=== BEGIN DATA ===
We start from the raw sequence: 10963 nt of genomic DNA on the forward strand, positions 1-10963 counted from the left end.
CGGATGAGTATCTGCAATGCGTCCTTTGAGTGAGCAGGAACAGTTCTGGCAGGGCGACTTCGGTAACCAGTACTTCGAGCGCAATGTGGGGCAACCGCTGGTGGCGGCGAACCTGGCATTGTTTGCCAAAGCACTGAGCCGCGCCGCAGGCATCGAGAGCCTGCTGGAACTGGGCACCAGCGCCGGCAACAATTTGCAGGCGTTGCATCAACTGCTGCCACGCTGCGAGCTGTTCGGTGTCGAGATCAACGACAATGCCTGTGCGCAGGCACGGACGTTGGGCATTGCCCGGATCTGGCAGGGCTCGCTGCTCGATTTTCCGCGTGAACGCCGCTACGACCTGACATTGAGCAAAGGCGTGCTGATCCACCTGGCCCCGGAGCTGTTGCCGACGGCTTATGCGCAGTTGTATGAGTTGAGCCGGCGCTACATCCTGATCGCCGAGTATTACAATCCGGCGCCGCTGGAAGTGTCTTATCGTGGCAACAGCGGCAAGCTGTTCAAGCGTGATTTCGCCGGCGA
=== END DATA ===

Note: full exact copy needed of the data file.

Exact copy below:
We start from the raw sequence: 10963 nt of genomic DNA on the forward strand, positions 1-10963 counted from the left end.
CGGATGAGTATCTGCAATGCGTCCTTTGAGTGAGCAGGAACAGTTCTGGCAGGGCGACTTCGGTAACCAGTACTTCGAGCGCAATGTGGGGCAACCGCTGGTGGCGGCGAACCTGGCATTGTTTGCCAAAGCACTGAGCCGCGCCGCAGGCATCGAGAGCCTGCTGGAACTGGGCACCAGCGCCGGCAACAATTTGCAGGCGTTGCATCAACTGCTGCCACGCTGCGAGCTGTTCGGTGTCGAGATCAACGACAATGCCTGTGCGCAGGCACGGACGTTGGGCATTGCCCGGATCTGGCAGGGCTCGCTGCTCGATTTTCCGCGTGAACGCCGCTACGACCTGACATTGAGCAAAGGCGTGCTGATCCACCTGGCCCCGGAGCTGTTGCCGACGGCTTATGCGCAGTTGTATGAGTTGAGCCGGCGCTACATCCTGATCGCCGAGTATTACAATCCGGCGCCGCTGGAAGTGTCTTATCGTGGCAACAGCGGCAAGCTGTTCAAGCGTGATTTCGCCGGCGA